In response to:
Talking Back to Prozac from the December 6, 2007 issue
To the Editors:
In his description of the relationship between pharmaceutical companies and the mental health industry [“Talking Back to Prozac,” NYR, December 6, 2007], Frederick C. Crews characterizes condition branding as an effort by pharmaceutical companies to persuade “the masses…that…one of their usual…states actually partakes of a disorder requiring medication,” implying that condition branding is an effort by “Big Pharma” to convince potential patients of their own illness. In doing so, he neglects to address condition branding’s secondary message: not only are its audience’s own personal dissatisfactions medically treatable, but their relatives’, friends’, and neighbors’ behaviors are also controllable by medication. While “self-reporting is the only means by which nonpsychotic mental ailments come to notice,” the decision to self-report isn’t a self-contained process within the patient, and Big Pharma markets accordingly.
Minor children, and preschoolers specifically, have been identified as the largest growing market for antidepressants (“Trends in the Use of Antidepressants in a National Sample of Commercially Insured Pediatric Patients, 1998 to 2002,” Psychiatric Services, April 2004). The greatest recent growth in psychopharmaceutical consumption, ipso facto the greatest growth in psychopharmaceutical consumption in the era of condition branding, is occurring in a population that can hardly be described as self-diagnosing. Clearly the infamous “nag factor,” where advertisers market to children in the hope that they will then persuade their parents to purchase, doesn’t apply to Prozac; rather, the message of condition branding is reaching its intended targets (adults) and inspiring them to see newly diagnosable, newly treatable symptoms not in themselves but in those around them.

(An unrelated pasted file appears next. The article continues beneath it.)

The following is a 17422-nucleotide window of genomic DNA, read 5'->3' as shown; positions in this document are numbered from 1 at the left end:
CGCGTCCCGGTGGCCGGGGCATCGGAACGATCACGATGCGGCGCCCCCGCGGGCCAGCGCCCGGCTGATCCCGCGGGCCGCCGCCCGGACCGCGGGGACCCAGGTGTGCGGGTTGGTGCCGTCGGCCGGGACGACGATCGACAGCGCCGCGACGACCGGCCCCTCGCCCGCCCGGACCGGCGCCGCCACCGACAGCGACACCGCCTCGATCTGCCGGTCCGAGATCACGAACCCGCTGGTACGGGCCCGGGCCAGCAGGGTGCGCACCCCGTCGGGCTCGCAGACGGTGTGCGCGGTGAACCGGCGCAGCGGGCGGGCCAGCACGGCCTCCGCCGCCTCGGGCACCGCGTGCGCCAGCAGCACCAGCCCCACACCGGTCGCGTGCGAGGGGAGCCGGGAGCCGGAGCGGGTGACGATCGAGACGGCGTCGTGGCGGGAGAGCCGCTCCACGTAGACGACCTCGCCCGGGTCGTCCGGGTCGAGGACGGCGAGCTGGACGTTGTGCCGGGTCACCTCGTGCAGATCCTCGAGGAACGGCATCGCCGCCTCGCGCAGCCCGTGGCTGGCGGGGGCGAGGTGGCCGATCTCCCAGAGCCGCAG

The tendency to identify psychological illness in others is not limited to minors and it is not an unintended side effect of condition branding aimed directly at the end user. The Roche Pharmaceuticals Web site for its Accu-Chek diabetes product contains a section for “caregivers,” counseling them that if their diabetic loved one is “feeling sad or irritable” or experiencing any other of a laundry list of general symptoms, they “may have depression.” Using the same techniques described in Crews’s article, the Web site brands depression not as something its audience should be concerned about in themselves, but as something they should look for in others, with or without their agreement. “Your spouse may feel it’s hopeless to reach out for help. Your spouse is wrong” (www.accu-chek.ca), the antidepressant manufacturer enjoins the public, encouraging readers to pursue treatment for their loved ones even if faced with spouses who are less than enthusiastic about the diagnosis.
An understanding of condition branding’s secondary aspect does not change the interpretation of Big Pharma’s goals in its employment—through direct or once removed means, its intention is to increase the number of consumers of its products and thereby increase its profit. If “episodic sadness” has, as Crews relates, truly changed from “socially approved means of adjusting to misfortune” to something society defines as a disease, Big Pharma has not effected the change through force or decree. Rather it has persuaded society to shift its views, and it has done so by exploiting a preexistent human desire.
Certainly, one desire it underlines is the desire to believe our flaws are not our fault and that we can fight them through self-diagnosis. However, as much as Ricky Williams’s appearance on The Oprah Winfrey Show promotes the conclusion that if a star football player suffers from “shyness,” so could any of us, for a viewer seeing a difference between him/herself and a Heisman winner the message might as easily be: if he suffers from “shyness,” so could any of them.